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Warner, 1976 (paper); Arbor House, 1987 (hardcover); Tor, 1988 (paper); Grafton, 1989, as A Wind from Bukhara (paper); Tor (Orb series trade paperback), 2001. Also available in electronic format from E-reads.

I was reading ecology books for fun back when ecology was a dull, obscure field, characterized by one of its practitioners as “the science that calls a spade a geotome.” It took me eight years to write Arslan (I kept stopping because I thought it was bigger than I could handle) and another four years to sell it. By that time (1976) ecology was a popular buzzword, and I was afraid of being accused of just jumping on the ecological bandwagon – but not many people seemed to notice the ecology. So I was just as thrilled by The New York Times calling it “the ecological novel to end all ecological novels” as by Orson Scott Card later labeling it “one of the finest works of fiction of our generation” or Samuel R. Delany declaring it “certainly the best political novel I have read in more than a decade.” Arslan survives, being currently in its fifth print edition, as well as electronic format. (Note that the British edition was published under the title A Wind from Bukhara.)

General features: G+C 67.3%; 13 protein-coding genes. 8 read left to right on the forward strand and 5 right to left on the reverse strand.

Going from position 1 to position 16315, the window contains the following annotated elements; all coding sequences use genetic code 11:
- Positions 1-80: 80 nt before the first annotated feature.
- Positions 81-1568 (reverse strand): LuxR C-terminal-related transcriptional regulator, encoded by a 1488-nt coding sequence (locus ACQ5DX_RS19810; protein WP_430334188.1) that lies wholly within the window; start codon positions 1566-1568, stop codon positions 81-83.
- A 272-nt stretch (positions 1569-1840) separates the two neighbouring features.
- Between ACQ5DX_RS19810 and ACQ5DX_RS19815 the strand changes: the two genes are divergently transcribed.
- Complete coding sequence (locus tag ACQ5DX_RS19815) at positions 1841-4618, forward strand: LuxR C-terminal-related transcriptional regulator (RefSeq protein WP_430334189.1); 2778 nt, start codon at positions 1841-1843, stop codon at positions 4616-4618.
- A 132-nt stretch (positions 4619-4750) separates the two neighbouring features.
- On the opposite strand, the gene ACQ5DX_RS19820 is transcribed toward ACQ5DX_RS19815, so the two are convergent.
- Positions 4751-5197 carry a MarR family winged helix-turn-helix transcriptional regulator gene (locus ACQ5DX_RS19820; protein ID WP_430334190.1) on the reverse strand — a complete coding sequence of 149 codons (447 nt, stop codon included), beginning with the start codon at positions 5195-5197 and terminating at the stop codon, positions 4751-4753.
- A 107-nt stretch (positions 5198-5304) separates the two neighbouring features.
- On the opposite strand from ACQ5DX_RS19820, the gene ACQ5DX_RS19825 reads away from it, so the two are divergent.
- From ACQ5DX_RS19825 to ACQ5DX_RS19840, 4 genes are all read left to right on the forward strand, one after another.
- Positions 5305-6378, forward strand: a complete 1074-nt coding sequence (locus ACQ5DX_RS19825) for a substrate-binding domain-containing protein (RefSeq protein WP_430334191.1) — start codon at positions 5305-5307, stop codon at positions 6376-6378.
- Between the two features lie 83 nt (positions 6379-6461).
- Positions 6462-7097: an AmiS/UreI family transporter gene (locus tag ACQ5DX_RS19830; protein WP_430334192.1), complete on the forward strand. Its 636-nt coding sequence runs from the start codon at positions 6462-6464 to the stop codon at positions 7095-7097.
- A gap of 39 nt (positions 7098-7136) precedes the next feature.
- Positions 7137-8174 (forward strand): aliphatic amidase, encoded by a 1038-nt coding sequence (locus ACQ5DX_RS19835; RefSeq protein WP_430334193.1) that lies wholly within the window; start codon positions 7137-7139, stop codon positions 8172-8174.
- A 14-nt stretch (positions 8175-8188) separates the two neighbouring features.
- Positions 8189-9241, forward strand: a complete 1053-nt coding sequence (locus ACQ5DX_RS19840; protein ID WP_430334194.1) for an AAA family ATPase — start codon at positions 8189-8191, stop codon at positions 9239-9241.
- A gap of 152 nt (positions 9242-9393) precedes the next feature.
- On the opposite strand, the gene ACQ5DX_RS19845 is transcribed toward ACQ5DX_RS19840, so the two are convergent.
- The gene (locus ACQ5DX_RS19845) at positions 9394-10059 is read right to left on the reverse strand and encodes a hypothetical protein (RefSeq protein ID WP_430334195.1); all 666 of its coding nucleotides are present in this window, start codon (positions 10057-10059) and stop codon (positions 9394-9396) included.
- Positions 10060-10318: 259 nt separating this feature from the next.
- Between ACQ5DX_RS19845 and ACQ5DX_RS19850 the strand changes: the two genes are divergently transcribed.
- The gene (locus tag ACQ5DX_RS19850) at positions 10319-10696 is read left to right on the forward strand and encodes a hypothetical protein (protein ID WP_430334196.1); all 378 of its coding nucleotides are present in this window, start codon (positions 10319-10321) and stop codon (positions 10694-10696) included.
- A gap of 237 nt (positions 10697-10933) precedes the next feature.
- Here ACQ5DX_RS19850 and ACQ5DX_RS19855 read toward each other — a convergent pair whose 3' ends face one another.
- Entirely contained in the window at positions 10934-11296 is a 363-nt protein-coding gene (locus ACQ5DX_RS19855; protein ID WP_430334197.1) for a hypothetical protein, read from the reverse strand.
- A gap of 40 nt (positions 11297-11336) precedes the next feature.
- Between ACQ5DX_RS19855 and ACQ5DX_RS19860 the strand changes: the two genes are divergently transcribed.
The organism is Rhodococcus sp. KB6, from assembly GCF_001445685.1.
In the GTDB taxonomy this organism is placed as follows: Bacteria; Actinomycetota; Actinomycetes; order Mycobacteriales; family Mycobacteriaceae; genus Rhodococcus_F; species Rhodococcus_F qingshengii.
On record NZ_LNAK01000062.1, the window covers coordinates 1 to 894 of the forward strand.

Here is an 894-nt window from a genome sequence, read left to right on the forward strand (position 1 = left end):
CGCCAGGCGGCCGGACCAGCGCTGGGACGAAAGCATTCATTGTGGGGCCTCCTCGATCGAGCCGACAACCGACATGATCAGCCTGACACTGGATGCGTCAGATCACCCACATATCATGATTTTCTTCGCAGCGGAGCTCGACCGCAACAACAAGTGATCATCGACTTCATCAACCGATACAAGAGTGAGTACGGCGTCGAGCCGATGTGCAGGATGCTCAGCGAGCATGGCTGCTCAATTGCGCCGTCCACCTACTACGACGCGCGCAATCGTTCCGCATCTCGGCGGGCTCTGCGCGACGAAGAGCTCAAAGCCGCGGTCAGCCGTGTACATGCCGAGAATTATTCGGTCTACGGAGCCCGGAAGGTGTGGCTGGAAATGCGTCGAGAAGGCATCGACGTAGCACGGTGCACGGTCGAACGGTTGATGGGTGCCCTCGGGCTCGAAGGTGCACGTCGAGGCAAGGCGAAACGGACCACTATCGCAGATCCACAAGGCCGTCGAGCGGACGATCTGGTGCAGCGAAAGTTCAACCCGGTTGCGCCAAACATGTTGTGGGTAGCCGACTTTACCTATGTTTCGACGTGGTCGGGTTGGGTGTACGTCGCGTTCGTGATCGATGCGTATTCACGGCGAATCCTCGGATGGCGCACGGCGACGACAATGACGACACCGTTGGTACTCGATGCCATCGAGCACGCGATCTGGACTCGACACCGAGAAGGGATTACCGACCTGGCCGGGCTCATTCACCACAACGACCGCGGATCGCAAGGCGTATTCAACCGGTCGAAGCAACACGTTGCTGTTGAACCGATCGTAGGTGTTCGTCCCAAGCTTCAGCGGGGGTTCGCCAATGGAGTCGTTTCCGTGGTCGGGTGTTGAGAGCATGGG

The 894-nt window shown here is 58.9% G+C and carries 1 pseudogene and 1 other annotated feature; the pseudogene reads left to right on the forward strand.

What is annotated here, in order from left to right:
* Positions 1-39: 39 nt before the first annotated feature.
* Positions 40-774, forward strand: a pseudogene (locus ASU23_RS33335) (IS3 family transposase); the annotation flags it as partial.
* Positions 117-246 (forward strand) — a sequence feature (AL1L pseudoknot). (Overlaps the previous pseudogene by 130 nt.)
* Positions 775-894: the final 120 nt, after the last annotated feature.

A lot of people have found Arslan “too violent,” and some can’t get through the first chapter. This is ironic, considering that Arslan’s scenes of sex and/or violence are few, far between, and nowhere near as "explicit" as is customary in modern fiction – and especially considering that science fiction readers habitually take the slaughter of a few billion humans or other sentient beings without batting an eyelash. I’ve decided, however, to accept the horrified readers’ reaction as a compliment. If I’ve managed to give somebody a clue to what violence and pain are really like (not fun!) that in itself is worth doing. But mostly Arslan is a novel about people and their interrelationships. Power politics, ecology, good and evil – all that stuff is just side effects. So skip the violent scenes if you can’t take them, and read the rest.